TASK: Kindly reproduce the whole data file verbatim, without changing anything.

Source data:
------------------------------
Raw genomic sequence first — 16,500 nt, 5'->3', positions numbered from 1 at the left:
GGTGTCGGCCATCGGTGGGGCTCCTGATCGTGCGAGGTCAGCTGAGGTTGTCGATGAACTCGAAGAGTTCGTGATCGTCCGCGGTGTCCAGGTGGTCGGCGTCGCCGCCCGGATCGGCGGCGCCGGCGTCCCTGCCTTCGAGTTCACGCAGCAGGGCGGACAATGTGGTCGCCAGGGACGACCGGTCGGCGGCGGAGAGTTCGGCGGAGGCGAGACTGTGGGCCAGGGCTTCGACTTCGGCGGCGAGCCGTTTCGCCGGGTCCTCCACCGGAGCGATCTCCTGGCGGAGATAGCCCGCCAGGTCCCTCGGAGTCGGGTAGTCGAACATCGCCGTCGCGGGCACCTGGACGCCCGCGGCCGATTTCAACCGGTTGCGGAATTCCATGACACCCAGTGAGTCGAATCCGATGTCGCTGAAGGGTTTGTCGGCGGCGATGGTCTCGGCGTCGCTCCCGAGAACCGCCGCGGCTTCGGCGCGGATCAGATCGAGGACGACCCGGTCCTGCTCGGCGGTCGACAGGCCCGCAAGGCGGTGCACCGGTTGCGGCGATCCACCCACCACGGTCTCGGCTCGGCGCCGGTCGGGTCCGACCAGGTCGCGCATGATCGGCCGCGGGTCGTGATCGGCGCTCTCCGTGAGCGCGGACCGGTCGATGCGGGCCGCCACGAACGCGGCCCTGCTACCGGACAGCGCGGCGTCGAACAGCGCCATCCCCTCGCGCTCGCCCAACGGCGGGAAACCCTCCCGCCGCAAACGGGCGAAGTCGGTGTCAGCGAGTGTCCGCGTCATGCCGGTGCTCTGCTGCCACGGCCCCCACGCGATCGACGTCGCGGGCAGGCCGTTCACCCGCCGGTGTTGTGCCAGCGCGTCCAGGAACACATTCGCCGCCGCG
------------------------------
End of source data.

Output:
Raw genomic sequence first — 16,500 nt, 5'->3', positions numbered from 1 at the left:
GGTGTCGGCCATCGGTGGGGCTCCTGATCGTGCGAGGTCAGCTGAGGTTGTCGATGAACTCGAAGAGTTCGTGATCGTCCGCGGTGTCCAGGTGGTCGGCGTCGCCGCCCGGATCGGCGGCGCCGGCGTCCCTGCCTTCGAGTTCACGCAGCAGGGCGGACAATGTGGTCGCCAGGGACGACCGGTCGGCGGCGGAGAGTTCGGCGGAGGCGAGACTGTGGGCCAGGGCTTCGACTTCGGCGGCGAGCCGTTTCGCCGGGTCCTCCACCGGAGCGATCTCCTGGCGGAGATAGCCCGCCAGGTCCCTCGGAGTCGGGTAGTCGAACATCGCCGTCGCGGGCACCTGGACGCCCGCGGCCGATTTCAACCGGTTGCGGAATTCCATGACACCCAGTGAGTCGAATCCGATGTCGCTGAAGGGTTTGTCGGCGGCGATGGTCTCGGCGTCGCTCCCGAGAACCGCCGCGGCTTCGGCGCGGATCAGATCGAGGACGACCCGGTCCTGCTCGGCGGTCGACAGGCCCGCAAGGCGGTGCACCGGTTGCGGCGATCCACCCACCACGGTCTCGGCTCGGCGCCGGTCGGGTCCGACCAGGTCGCGCATGATCGGCCGCGGGTCGTGATCGGCGCTCTCCGTGAGCGCGGACCGGTCGATGCGGGCCGCCACGAACGCGGCCCTGCTACCGGACAGCGCGGCGTCGAACAGCGCCATCCCCTCGCGCTCGCCCAACGGCGGGAAACCCTCCCGCCGCAAACGGGCGAAGTCGGTGTCAGCGAGTGTCCGCGTCATGCCGGTGCTCTGCTGCCACGGCCCCCACGCGATCGACGTCGCGGGCAGGCCGTTCACCCGCCGGTGTTGTGCCAGCGCGTCCAGGAACACATTCGCCGCCGCG